Toxic Masculinity and The Inauthentic Male
I consistently find myself falling into the trap of evaluating other men based on the usual, and outdated, concept of manhood. Automatically, I negatively judge men who aren’t outgoing, are intimidated by beautiful women, and who simply lack confidence. And by doing so, I perpetuate the stereotype of toxic masculinity, inadvertently contributing to the seemingly never-ending hindrance of emotional, male expression.
As is, I’m sure, known by now, I’ve been on several dating apps for years, hoping to establish some semblance of substance over that same period. When I began using them, I presented more of my natural traits than I did in my final year of online dating; I was comedic, somewhat shy, and tried a bit too hard to entertain. As each girl fell by the wayside, I was left wondering what I did and where I went wrong. So, I did the only thing a confused young, American male would do: I sought out the advice of online self-help gurus, particularly those who specialized in romance. Some of them offered genuinely great advice, some of which I still use with my clients, on alleviating the effects of rejection; but, most offered tips on how to become, or more accurately, pretend to be, something most people aren’t: confident.
As I delved deeper into those advice columns, I learned that I had to become something other than who I was; this, apparently, was my only shot at romance. The purpose of each article was to demonstrate how one could effectively eliminate any hint of authenticity for the creation of a self-absorbed, cocksure, stoic man; in essence, they were self-help guides on getting the women you wanted by transforming yourself into the man whom they wanted you to be. Think about the 90s hit sitcom, Family Matters, and try to recall the episodes toward the end of the series, in which the protagonist, Steve Urkel, metamorphosed into Stefan Urquelle, changing from the kind-hearted but misunderstood intellectual into a mindless phantasm who existed for the sole purpose of serving the fantasy of some insecure, shallow girl. That, in a nutshell, is exactly what modern dating, especially online dating, is comprised of: shallow women in search of their ideal lovers, and men who capitulate to their desires.
What made me so sad about that show was how much effort Steve placed into becoming someone else, a false persona of an individual whom he was convinced represented the best possible version of himself. He became so consumed by his need for female validation that he sacrificed his identity, his very nature, for the chance to hear Laura say, “I love you, too.” If we wish to widen our perspective of, and further comprehend, toxic masculinity, we must acknowledge the ubiquity of this tale, especially as it pertains to boys and even men. In our relationships, we, often, aren’t looking for genuine connections, as we’re seeking out partners who embody stereotypical ideals; this goes for both women and men. While some women dream about their A&F male model ideals, men tend to shun women who deviate, even slightly, from stereotypical femininity. Then, we ask ourselves why it is that so many are so lonely.
As my dating life progressed, I tried my hardest to manifest desirable traits, becoming my own version of Stefan Urquelle; but, I hated every minute of it. Some may ask, “Well, what’s the big deal? No one gets hurt. People are just having fun.” And, in some sense, I’d agree; but, I would argue that truth and authenticity get hurt, and that intimacy dies with them. Although there are some great self-help articles, those which help others become better parents, better friends, and even better lovers, I’ve learned to stay away from those which purport to transform you into the optimal male, an inauthentic puppet who disingenuously follows a script in order to get laid.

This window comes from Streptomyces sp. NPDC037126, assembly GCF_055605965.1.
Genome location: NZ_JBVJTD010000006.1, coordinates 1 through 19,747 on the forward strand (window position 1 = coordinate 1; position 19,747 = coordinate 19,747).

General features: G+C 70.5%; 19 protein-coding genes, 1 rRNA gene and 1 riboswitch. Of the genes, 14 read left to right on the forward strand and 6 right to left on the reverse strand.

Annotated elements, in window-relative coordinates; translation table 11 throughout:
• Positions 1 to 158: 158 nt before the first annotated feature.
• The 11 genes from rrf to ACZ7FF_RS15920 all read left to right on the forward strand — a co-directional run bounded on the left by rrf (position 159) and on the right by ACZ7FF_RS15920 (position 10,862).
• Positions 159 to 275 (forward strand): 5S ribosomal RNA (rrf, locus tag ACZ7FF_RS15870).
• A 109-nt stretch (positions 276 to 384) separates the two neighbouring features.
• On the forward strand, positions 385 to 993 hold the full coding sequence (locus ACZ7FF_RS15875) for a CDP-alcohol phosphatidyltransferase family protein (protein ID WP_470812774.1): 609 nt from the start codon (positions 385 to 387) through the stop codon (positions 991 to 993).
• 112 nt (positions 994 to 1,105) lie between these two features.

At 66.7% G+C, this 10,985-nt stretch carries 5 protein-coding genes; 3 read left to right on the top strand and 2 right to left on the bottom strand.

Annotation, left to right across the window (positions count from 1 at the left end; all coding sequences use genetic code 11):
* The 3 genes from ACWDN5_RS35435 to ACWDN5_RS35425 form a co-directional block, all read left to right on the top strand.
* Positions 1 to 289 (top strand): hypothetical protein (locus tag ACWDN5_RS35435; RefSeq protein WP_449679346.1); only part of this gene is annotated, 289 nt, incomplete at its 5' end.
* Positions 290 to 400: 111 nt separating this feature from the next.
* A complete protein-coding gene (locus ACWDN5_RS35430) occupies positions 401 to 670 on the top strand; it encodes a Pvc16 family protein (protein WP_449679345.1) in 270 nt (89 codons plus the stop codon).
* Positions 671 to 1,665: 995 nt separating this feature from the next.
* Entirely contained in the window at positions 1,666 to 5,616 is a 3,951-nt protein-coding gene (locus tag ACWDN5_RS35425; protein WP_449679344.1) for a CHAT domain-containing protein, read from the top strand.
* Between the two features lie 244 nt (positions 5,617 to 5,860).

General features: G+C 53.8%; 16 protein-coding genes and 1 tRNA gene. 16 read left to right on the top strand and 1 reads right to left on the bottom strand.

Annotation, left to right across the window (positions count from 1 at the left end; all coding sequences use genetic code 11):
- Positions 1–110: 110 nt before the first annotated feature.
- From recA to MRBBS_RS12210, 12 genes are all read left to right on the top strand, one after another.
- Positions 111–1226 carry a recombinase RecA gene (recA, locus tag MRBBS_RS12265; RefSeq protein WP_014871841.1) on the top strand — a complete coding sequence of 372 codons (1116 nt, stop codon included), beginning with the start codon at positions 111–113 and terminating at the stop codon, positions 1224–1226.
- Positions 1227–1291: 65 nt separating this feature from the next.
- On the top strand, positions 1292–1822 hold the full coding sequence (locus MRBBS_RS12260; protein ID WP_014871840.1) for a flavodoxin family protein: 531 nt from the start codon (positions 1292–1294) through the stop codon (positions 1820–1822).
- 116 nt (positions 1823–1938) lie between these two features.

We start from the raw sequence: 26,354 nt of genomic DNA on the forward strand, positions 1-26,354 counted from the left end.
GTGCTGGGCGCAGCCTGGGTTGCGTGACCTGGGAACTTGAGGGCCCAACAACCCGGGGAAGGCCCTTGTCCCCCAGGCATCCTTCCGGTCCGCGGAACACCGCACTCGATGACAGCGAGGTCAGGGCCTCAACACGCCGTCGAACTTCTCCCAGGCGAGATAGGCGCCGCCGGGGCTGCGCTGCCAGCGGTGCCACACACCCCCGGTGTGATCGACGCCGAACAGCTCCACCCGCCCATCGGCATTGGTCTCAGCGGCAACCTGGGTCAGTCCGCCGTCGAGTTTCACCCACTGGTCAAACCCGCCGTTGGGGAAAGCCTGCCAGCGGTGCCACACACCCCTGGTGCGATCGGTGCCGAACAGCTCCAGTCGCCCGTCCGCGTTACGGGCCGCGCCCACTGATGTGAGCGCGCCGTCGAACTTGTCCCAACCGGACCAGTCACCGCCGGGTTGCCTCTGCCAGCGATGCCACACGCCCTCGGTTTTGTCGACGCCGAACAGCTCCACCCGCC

I still don’t know, and can’t be sure of, what women want, but I know what I do: I want to be known and accepted for who I am, and that means that I’ll have to stay away from women like Laura Winslow, at least the Laura of younger years. In the show, Steve eventually realized that Laura’s validation wasn’t worth the price of his identity; and through that revelation, Laura came to admire the authentic individual whom Steve truly was: self-acceptance begets acceptance from others, and vice versa. I no longer use dating apps because I grew tired of their shallow nature.
Throughout the majority of my life, I was trying to become an ideal man who oozed masculinity; but, now, more than anything, I just want to be myself. And, that self is sometimes confident, and sometimes not. But, I’ve learned to accept and prefer my self-doubt, as it’s helped me as much as, maybe even more so than, it’s hurt. I’ve used it to learn more and examine my actions, turning myself into a better man in the process; my self-doubt has definitely helped me more than any article espousing the steps for getting dates. These days, what’s most important to me is being who I really am, and holding onto my doubt as a catalyst for introspection. I recognize the fact that this will likely eliminate a slew of potential partners, but I find solace in knowing that they wouldn’t be good matches for me anyway. So, just as Steve decided to toss Stefan into the trash bin of time, I’ve resolved to work on chiseling away at my inauthentic self; my version of Stefan Urquelle will never see the light of day again.
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